22 diciembre, 2010

¿Deben las universidades indemnizar a los estudiantes si la enseñanza es mala?

Parece broma, pero ya se está hablando con seriedad en algunas partes. Miren este reportaje del periódico inglés The Guardian que me envió un amigo el otro día.

Bien pensado, y como ahí se dice, si uno compra un aparato o un servicio y sale malo, el comercio debe devolver el importe o, si se han causado daños, hubo mala fe, no se dio la prestación comprometida o se engañó en la calidad del bien, etc., etc., se siguen consecuencias jurídicas en forma de compensaciones, reparaciones, sanciones, etc. ¿Por qué no en la universidad?

En la información a la que me refiero y que ustedes pueden ver, se habla de que un estudiante ha pagado una matrícula -allá más alta- a cambio de que le den unas clases -y se las den todas-, lo atiendan en las tutorías, se pongan las calificaciones en su tiempo... Y a cambio, también, de que lo enseñado tenga la calidad que se requiere y se le supone. ¿Y cuando todo eso se incumple?

Lean ustedes mismos y reflexionemos todos. Pinchen aquí o, miren más abajo, pues lo copio:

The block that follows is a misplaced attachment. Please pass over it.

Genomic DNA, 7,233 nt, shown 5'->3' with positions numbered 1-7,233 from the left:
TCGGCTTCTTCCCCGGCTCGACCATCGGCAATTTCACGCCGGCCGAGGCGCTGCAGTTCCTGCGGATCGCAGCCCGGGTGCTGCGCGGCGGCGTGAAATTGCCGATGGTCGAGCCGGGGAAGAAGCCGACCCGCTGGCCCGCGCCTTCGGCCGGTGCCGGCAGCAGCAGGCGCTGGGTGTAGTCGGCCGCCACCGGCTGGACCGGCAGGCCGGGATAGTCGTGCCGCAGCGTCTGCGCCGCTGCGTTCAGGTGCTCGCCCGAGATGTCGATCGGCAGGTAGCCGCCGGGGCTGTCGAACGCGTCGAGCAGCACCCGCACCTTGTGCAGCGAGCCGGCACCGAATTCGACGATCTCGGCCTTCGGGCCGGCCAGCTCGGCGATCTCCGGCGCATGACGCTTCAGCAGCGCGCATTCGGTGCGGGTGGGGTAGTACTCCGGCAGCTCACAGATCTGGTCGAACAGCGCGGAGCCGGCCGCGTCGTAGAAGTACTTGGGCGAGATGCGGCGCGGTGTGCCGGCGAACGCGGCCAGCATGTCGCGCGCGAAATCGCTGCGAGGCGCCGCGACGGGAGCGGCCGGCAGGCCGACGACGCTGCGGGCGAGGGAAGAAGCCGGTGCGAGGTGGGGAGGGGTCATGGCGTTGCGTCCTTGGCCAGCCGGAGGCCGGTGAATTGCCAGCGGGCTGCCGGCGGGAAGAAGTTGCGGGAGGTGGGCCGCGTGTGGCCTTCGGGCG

Can you get a refund if university fails to deliver?

Increased tuition fees are likely to result in more students claiming compensation when courses are not up to standard

Courses that are sub-standard, lecturers who don't turn up, supervision that doesn't materialise ... now that students will be paying up to £9,000 a year, will they be able to demand their money back if university fails to deliver?
If a product doesn't live up to expectations, if it's not of merchantable quality, then consumers have rights to ask for their money back under the Sale of Goods Act. But what if you are paying for a course that didn't live up to expectations? Already, officials in the university sector are preparing for an increase in complaints from heavily-indebted consumers of education who feel they didn't get what was promised.
First, it's important to remember that students are not buying a degree. They pay for services and facilities (tuition, libraries) which enable them to study and complete a course to the best of their ability. But if these services are lacking or inadequate, then surely they deserve compensation?